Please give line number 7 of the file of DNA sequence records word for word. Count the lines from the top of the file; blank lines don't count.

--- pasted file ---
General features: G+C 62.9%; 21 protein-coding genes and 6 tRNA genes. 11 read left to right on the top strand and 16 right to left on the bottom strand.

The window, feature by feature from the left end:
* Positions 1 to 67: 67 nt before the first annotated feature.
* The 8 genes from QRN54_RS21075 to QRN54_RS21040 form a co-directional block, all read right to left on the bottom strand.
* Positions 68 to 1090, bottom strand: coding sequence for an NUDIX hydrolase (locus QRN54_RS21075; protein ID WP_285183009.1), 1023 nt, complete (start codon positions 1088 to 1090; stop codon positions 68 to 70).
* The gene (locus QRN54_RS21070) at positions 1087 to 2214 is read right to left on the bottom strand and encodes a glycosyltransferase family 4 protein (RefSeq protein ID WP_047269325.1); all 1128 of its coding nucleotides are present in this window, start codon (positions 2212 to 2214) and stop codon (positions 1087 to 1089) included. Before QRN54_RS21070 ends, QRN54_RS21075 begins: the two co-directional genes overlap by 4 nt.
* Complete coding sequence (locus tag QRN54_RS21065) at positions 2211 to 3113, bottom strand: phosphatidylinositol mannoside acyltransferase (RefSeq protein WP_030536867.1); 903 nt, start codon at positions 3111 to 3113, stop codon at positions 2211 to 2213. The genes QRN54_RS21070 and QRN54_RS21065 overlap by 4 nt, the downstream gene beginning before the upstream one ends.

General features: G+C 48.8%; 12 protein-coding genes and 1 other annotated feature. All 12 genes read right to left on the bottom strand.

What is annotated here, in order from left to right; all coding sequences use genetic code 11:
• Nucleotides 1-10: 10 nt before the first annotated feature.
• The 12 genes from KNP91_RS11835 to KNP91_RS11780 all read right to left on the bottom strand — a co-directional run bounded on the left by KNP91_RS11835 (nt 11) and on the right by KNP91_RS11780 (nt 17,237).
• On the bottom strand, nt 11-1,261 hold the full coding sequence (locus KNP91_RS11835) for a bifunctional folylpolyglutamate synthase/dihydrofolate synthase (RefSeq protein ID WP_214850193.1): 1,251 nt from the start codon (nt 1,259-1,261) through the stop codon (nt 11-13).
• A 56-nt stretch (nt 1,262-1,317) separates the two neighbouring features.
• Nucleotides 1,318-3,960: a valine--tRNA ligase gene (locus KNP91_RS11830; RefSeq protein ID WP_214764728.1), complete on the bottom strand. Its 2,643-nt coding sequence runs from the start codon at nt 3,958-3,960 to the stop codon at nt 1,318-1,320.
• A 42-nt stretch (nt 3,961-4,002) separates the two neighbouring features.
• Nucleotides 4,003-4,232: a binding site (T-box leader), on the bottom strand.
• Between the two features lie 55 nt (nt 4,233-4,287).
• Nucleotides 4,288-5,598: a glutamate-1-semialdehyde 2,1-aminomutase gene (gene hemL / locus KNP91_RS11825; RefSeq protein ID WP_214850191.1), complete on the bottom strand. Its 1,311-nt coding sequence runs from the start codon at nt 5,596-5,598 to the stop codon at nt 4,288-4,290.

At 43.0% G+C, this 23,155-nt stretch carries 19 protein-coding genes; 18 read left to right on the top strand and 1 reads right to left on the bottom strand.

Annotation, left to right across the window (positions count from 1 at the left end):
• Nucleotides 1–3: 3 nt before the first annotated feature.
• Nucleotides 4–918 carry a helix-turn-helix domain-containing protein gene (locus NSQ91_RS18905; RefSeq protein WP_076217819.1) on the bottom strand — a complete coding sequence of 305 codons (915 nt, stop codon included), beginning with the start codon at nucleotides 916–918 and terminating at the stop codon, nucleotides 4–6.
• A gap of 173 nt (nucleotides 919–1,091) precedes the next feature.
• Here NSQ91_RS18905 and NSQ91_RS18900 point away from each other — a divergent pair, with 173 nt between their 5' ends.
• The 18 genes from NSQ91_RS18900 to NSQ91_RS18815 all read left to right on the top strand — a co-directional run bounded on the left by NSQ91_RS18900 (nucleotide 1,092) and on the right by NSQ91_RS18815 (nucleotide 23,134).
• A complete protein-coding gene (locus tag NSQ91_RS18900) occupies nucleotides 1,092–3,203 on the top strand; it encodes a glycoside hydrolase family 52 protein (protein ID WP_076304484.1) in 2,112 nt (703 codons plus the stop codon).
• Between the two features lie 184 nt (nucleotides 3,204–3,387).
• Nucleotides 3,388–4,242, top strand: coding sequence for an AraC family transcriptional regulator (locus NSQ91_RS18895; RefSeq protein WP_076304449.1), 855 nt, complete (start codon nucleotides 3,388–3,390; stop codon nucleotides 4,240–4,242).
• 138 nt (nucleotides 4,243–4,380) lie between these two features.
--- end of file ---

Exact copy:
* Complete coding sequence (locus tag QRN54_RS21065) at positions 2211 to 3113, bottom strand: phosphatidylinositol mannoside acyltransferase (RefSeq protein WP_030536867.1); 903 nt, start codon at positions 3111 to 3113, stop codon at positions 2211 to 2213. The genes QRN54_RS21070 and QRN54_RS21065 overlap by 4 nt, the downstream gene beginning before the upstream one ends.